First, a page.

In accordance with an embodiment of the discharging op amp clamp of the invention, an input to a differential amplifier is held to a reference clamp voltage. This is the minimum discharge level for the capacitor connected to a ramp node. A discharging transistor is coupled between the ramp node and ground. The output of the differential amplifier is coupled to the discharging transistor for preventing the voltage on the ramp node from being pulled below a reference voltage determined by the reference clamp voltage. The discharging transistor is thus used to discharge the capacitor and also to close the feedback loop of the differential amplifier. Rather than switching the input of the amplifier as in the prior art clamp of FIG. 12D, a discharging signal is received at the base of the discharging transistor to switch the discharging transistor off or on. The capacitor attached to the ramp node provides both the ramp signal and serves to stabilize the loop response of the differential amplifier.

In accordance with an embodiment of the invention, the differential amplifier is a transconductance amplifier. The transconductance amplifier provides a current output. The current output is connected to a semiconductor junction which is arranged as a current mirror with the charging or the discharging transistor.

The op amp clamp described herein advantageously provides high speed clamping, low current drain, quick response from a charge signal to the actual charging of the capacitor and an accurate clamp voltage.

Other objects and advantages of the invention will become apparent during the following description of the presently preferred embodiments of the invention taken in conjunction with the drawings.

BRIEF DESCRIPTION OF DRAWINGS

FIG. 1 is a schematic block diagram of a secondary side post regulator.

FIG. 2 is a schematic block diagram of a programmable delay switch integrated circuit.

FIG. 3 is a schematic block diagram of a conventional under voltage lockout circuit which may be used in a programmable delay switch integrated circuit.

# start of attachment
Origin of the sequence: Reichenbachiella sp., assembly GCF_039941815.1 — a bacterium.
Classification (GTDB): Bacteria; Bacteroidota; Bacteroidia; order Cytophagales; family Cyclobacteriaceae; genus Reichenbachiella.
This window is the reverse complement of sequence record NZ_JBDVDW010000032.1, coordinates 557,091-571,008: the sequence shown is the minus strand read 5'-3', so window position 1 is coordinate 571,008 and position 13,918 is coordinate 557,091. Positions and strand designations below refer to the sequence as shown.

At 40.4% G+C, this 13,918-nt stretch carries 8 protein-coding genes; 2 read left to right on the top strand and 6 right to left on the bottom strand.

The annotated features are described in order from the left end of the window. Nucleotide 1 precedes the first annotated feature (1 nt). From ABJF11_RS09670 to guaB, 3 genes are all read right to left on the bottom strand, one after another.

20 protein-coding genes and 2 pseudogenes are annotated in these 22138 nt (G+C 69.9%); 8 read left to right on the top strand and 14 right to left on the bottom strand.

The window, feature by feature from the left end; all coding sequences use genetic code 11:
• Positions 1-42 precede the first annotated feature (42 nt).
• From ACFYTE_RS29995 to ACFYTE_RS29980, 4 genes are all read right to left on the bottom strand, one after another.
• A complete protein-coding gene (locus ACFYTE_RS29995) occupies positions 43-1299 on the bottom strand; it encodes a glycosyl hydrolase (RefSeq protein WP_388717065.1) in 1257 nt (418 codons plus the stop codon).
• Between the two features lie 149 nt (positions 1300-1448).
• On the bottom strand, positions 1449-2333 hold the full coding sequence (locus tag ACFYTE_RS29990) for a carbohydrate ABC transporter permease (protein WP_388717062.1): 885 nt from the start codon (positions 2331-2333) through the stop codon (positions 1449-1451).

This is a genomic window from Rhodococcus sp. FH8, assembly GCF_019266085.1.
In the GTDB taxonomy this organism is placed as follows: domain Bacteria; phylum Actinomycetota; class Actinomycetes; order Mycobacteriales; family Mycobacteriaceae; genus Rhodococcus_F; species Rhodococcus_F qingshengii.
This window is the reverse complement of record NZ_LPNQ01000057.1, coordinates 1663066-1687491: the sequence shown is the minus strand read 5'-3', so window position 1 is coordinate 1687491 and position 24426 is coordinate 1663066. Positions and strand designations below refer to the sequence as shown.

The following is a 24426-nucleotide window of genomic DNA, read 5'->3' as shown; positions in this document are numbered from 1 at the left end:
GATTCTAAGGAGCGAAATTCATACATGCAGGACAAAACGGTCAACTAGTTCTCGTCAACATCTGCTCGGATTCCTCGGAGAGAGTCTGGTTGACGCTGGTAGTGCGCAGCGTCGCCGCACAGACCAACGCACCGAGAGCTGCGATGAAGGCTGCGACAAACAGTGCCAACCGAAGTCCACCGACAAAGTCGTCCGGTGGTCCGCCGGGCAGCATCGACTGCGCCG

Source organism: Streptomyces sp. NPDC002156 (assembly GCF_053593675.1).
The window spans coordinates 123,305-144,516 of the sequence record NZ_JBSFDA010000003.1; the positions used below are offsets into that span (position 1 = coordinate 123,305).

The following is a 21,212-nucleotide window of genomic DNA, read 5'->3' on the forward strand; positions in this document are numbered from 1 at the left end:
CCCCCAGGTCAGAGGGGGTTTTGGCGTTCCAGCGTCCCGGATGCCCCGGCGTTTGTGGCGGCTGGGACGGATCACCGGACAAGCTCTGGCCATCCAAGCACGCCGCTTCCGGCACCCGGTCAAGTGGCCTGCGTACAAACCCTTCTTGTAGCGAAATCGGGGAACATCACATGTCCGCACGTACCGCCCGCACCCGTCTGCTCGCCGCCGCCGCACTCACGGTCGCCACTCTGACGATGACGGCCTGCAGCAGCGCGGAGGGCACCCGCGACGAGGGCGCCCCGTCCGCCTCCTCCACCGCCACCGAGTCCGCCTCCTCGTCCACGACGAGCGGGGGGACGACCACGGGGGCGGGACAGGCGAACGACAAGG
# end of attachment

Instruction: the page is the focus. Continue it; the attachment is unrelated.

FIG. 4 is a schematic block diagram of a presently preferred embodiment of an under voltage lockout circuit for use in the programmable delay switch integrated circuit of FIG. 2.

FIG. 5 is a circuit diagram of the undervoltage lockout circuit of FIG. 4 and of a dual function sleep/ramp pin for use in the programmable delay switch integrated circuit of FIG. 2.

FIG. 6 is a schematic block diagram of a dual function sleep/ramp pin connected to a discharge clamp of the present invention.

FIG. 7 is a schematic block diagram of a conventional method for latching the output of a comparator.

FIG. 8 is a schematic block diagram of an embodiment of a high speed latchable comparator for use in the programmable delay switch integrated circuit of FIG. 2.

FIG. 9 is an alternate schematic block diagram of an embodiment of a high speed latchable comparator for use in the programmable delay switch integrated circuit of FIG. 2.

FIG. 10 is a still further alternate schematic block diagram of an embodiment of a high speed latchable comparator for use in the programmable delay switch integrated circuit of FIG. 2.

FIG. 11 is a circuit diagram of the high speed latchable comparator of FIG. 9.

FIGS. 12A, 12B, 12C and 12D are schematic circuit diagrams of conventional methods for clamping the discharge level of a capacitor.

FIG. 13 is a circuit diagram of a presently preferred embodiment of a discharging clamp for a capacitor for use in the programmable delay switch integrated circuit of FIG.2.